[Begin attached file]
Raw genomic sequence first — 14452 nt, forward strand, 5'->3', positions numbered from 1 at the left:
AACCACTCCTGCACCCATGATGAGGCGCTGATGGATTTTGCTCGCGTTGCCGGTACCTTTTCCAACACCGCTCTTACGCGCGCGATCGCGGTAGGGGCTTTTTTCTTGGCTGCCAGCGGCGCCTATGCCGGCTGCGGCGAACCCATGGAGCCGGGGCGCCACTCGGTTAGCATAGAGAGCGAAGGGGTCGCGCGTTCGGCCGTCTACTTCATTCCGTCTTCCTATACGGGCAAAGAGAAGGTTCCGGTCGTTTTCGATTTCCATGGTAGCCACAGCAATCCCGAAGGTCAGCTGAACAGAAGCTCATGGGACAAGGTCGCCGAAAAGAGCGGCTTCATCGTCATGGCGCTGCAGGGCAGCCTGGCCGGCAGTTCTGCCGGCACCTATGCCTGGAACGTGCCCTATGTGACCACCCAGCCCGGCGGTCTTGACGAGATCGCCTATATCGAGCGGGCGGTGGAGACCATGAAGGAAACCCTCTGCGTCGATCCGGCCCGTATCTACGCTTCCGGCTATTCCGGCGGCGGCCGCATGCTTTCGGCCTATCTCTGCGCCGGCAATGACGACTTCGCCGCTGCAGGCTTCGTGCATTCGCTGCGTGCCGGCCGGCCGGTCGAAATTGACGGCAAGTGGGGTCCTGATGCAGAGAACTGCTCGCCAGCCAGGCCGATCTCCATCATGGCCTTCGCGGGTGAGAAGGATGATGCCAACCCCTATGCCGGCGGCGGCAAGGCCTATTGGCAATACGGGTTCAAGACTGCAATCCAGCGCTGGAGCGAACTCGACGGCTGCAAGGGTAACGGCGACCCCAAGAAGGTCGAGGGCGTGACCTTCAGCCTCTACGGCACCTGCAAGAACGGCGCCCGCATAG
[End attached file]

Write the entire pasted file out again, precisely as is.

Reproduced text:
Raw genomic sequence first — 14452 nt, forward strand, 5'->3', positions numbered from 1 at the left:
AACCACTCCTGCACCCATGATGAGGCGCTGATGGATTTTGCTCGCGTTGCCGGTACCTTTTCCAACACCGCTCTTACGCGCGCGATCGCGGTAGGGGCTTTTTTCTTGGCTGCCAGCGGCGCCTATGCCGGCTGCGGCGAACCCATGGAGCCGGGGCGCCACTCGGTTAGCATAGAGAGCGAAGGGGTCGCGCGTTCGGCCGTCTACTTCATTCCGTCTTCCTATACGGGCAAAGAGAAGGTTCCGGTCGTTTTCGATTTCCATGGTAGCCACAGCAATCCCGAAGGTCAGCTGAACAGAAGCTCATGGGACAAGGTCGCCGAAAAGAGCGGCTTCATCGTCATGGCGCTGCAGGGCAGCCTGGCCGGCAGTTCTGCCGGCACCTATGCCTGGAACGTGCCCTATGTGACCACCCAGCCCGGCGGTCTTGACGAGATCGCCTATATCGAGCGGGCGGTGGAGACCATGAAGGAAACCCTCTGCGTCGATCCGGCCCGTATCTACGCTTCCGGCTATTCCGGCGGCGGCCGCATGCTTTCGGCCTATCTCTGCGCCGGCAATGACGACTTCGCCGCTGCAGGCTTCGTGCATTCGCTGCGTGCCGGCCGGCCGGTCGAAATTGACGGCAAGTGGGGTCCTGATGCAGAGAACTGCTCGCCAGCCAGGCCGATCTCCATCATGGCCTTCGCGGGTGAGAAGGATGATGCCAACCCCTATGCCGGCGGCGGCAAGGCCTATTGGCAATACGGGTTCAAGACTGCAATCCAGCGCTGGAGCGAACTCGACGGCTGCAAGGGTAACGGCGACCCCAAGAAGGTCGAGGGCGTGACCTTCAGCCTCTACGGCACCTGCAAGAACGGCGCCCGCATAG